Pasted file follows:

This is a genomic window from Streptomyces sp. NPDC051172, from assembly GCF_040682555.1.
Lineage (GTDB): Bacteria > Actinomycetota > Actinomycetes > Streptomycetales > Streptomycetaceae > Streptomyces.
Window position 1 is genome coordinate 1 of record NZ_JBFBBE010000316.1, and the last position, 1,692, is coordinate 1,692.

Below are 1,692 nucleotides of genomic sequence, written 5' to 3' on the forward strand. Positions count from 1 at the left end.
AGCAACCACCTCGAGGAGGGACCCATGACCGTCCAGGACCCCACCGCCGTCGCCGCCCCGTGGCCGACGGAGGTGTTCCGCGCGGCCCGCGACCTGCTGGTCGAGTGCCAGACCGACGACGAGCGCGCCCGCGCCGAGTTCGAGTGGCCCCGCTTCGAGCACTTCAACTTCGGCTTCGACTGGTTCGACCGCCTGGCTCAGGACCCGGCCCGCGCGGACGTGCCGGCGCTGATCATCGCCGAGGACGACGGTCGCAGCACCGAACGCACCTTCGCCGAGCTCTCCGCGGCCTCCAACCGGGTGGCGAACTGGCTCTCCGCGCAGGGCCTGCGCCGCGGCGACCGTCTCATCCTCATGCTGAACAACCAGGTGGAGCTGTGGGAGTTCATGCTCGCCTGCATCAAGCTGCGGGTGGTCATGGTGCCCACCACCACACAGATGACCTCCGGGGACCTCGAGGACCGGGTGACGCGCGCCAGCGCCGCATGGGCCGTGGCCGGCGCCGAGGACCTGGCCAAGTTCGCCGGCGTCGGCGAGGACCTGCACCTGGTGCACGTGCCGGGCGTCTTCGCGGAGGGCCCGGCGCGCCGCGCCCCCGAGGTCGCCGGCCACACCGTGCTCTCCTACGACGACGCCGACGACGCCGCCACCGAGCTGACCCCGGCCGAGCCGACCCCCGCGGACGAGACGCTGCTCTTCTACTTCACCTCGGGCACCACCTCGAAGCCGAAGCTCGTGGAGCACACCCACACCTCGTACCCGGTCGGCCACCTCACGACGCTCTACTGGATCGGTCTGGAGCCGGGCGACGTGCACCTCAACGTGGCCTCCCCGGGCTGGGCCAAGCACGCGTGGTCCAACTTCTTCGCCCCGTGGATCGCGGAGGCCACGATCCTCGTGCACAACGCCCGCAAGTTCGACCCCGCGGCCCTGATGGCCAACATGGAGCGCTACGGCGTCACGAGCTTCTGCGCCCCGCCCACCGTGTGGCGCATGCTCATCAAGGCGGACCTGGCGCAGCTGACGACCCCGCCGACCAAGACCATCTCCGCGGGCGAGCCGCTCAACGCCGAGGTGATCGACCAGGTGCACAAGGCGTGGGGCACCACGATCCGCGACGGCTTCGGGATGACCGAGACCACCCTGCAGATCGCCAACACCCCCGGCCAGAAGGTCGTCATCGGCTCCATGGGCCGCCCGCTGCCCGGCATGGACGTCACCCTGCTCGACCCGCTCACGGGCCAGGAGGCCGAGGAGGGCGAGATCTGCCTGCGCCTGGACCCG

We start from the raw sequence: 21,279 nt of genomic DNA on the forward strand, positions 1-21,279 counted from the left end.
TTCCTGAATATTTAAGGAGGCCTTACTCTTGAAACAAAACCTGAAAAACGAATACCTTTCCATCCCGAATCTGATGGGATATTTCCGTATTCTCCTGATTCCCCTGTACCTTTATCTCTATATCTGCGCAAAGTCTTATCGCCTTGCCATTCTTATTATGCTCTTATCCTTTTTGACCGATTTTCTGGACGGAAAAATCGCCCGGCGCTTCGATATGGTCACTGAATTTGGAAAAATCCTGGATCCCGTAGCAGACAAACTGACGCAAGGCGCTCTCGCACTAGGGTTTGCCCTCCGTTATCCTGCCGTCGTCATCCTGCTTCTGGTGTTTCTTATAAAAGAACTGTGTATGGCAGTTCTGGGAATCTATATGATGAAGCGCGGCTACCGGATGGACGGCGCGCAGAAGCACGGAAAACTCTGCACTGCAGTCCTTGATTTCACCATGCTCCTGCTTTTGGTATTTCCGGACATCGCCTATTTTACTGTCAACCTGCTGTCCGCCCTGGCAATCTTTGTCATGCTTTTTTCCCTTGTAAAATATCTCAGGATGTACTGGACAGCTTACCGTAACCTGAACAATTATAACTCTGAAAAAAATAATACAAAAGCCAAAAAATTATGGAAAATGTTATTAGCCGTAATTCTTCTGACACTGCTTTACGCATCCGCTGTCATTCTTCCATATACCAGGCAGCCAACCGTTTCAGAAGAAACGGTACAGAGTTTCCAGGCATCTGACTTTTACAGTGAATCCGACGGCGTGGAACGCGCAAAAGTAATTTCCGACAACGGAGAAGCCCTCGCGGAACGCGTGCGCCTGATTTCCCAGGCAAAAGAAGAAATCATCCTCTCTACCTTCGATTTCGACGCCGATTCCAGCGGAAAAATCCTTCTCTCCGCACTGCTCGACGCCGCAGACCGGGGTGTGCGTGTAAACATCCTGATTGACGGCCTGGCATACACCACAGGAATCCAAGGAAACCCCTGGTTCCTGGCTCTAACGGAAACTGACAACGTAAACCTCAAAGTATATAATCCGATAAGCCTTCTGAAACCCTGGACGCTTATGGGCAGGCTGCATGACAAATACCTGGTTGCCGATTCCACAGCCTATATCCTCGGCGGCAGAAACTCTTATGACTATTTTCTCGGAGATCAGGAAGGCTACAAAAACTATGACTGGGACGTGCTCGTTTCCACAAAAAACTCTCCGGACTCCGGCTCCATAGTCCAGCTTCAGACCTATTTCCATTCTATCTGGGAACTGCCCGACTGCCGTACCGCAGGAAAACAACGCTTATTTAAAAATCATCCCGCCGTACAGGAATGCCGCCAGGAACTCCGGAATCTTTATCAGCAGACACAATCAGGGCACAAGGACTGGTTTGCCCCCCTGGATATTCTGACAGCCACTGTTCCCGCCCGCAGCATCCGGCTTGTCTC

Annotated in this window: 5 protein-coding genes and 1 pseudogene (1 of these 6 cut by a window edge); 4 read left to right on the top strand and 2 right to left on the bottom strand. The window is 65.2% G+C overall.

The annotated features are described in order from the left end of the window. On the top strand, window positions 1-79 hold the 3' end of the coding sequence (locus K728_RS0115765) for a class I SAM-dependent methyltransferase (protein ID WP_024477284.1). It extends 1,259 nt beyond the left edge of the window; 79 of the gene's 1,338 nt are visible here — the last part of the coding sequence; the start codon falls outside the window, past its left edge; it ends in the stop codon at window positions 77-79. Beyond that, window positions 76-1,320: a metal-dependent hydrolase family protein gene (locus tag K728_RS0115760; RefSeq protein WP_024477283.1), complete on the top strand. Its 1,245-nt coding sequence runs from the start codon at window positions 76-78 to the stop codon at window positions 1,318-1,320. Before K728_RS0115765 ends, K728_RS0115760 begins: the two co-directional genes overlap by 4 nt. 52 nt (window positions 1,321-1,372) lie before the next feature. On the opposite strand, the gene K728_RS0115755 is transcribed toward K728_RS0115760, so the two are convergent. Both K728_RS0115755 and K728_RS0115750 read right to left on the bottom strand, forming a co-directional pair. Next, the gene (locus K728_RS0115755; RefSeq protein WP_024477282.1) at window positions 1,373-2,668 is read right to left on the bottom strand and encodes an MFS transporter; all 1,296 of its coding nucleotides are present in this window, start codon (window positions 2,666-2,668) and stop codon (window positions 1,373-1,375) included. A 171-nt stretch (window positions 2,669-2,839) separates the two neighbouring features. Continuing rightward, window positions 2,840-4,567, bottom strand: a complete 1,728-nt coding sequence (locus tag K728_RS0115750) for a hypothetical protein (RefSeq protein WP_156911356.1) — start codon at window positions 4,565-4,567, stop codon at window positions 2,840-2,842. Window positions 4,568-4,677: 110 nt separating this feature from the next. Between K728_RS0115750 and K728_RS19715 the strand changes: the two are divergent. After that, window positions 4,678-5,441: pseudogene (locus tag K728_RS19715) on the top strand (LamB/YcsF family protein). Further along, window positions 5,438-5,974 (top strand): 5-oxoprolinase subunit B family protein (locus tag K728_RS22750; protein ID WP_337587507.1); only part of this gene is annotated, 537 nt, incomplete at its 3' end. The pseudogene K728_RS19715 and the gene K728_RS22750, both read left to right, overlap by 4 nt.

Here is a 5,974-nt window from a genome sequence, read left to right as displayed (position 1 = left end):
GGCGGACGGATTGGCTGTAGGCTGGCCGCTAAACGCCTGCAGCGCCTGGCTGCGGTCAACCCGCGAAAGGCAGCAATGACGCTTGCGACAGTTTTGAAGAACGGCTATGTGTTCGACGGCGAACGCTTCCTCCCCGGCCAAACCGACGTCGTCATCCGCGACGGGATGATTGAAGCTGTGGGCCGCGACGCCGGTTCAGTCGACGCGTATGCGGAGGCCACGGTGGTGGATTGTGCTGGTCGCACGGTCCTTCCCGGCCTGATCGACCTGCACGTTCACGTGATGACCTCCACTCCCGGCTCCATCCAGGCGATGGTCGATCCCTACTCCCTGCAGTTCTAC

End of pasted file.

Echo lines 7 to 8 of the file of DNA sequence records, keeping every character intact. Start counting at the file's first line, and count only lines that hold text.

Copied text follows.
TTCCTGAATATTTAAGGAGGCCTTACTCTTGAAACAAAACCTGAAAAACGAATACCTTTCCATCCCGAATCTGATGGGATATTTCCGTATTCTCCTGATTCCCCTGTACCTTTATCTCTATATCTGCGCAAAGTCTTATCGCCTTGCCATTCTTATTATGCTCTTATCCTTTTTGACCGATTTTCTGGACGGAAAAATCGCCCGGCGCTTCGATATGGTCACTGAATTTGGAAAAATCCTGGATCCCGTAGCAGACAAACTGACGCAAGGCGCTCTCGCACTAGGGTTTGCCCTCCGTTATCCTGCCGTCGTCATCCTGCTTCTGGTGTTTCTTATAAAAGAACTGTGTATGGCAGTTCTGGGAATCTATATGATGAAGCGCGGCTACCGGATGGACGGCGCGCAGAAGCACGGAAAACTCTGCACTGCAGTCCTTGATTTCACCATGCTCCTGCTTTTGGTATTTCCGGACATCGCCTATTTTACTGTCAACCTGCTGTCCGCCCTGGCAATCTTTGTCATGCTTTTTTCCCTTGTAAAATATCTCAGGATGTACTGGACAGCTTACCGTAACCTGAACAATTATAACTCTGAAAAAAATAATACAAAAGCCAAAAAATTATGGAAAATGTTATTAGCCGTAATTCTTCTGACACTGCTTTACGCATCCGCTGTCATTCTTCCATATACCAGGCAGCCAACCGTTTCAGAAGAAACGGTACAGAGTTTCCAGGCATCTGACTTTTACAGTGAATCCGACGGCGTGGAACGCGCAAAAGTAATTTCCGACAACGGAGAAGCCCTCGCGGAACGCGTGCGCCTGATTTCCCAGGCAAAAGAAGAAATCATCCTCTCTACCTTCGATTTCGACGCCGATTCCAGCGGAAAAATCCTTCTCTCCGCACTGCTCGACGCCGCAGACCGGGGTGTGCGTGTAAACATCCTGATTGACGGCCTGGCATACACCACAGGAATCCAAGGAAACCCCTGGTTCCTGGCTCTAACGGAAACTGACAACGTAAACCTCAAAGTATATAATCCGATAAGCCTTCTGAAACCCTGGACGCTTATGGGCAGGCTGCATGACAAATACCTGGTTGCCGATTCCACAGCCTATATCCTCGGCGGCAGAAACTCTTATGACTATTTTCTCGGAGATCAGGAAGGCTACAAAAACTATGACTGGGACGTGCTCGTTTCCACAAAAAACTCTCCGGACTCCGGCTCCATAGTCCAGCTTCAGACCTATTTCCATTCTATCTGGGAACTGCCCGACTGCCGTACCGCAGGAAAACAACGCTTATTTAAAAATCATCCCGCCGTACAGGAATGCCGCCAGGAACTCCGGAATCTTTATCAGCAGACACAATCAGGGCACAAGGACTGGTTTGCCCCCCTGGATATTCTGACAGCCACTGTTCCCGCCCGCAGCATCCGGCTTGTCTC

Annotated in this window: 5 protein-coding genes and 1 pseudogene (1 of these 6 cut by a window edge); 4 read left to right on the top strand and 2 right to left on the bottom strand. The window is 65.2% G+C overall.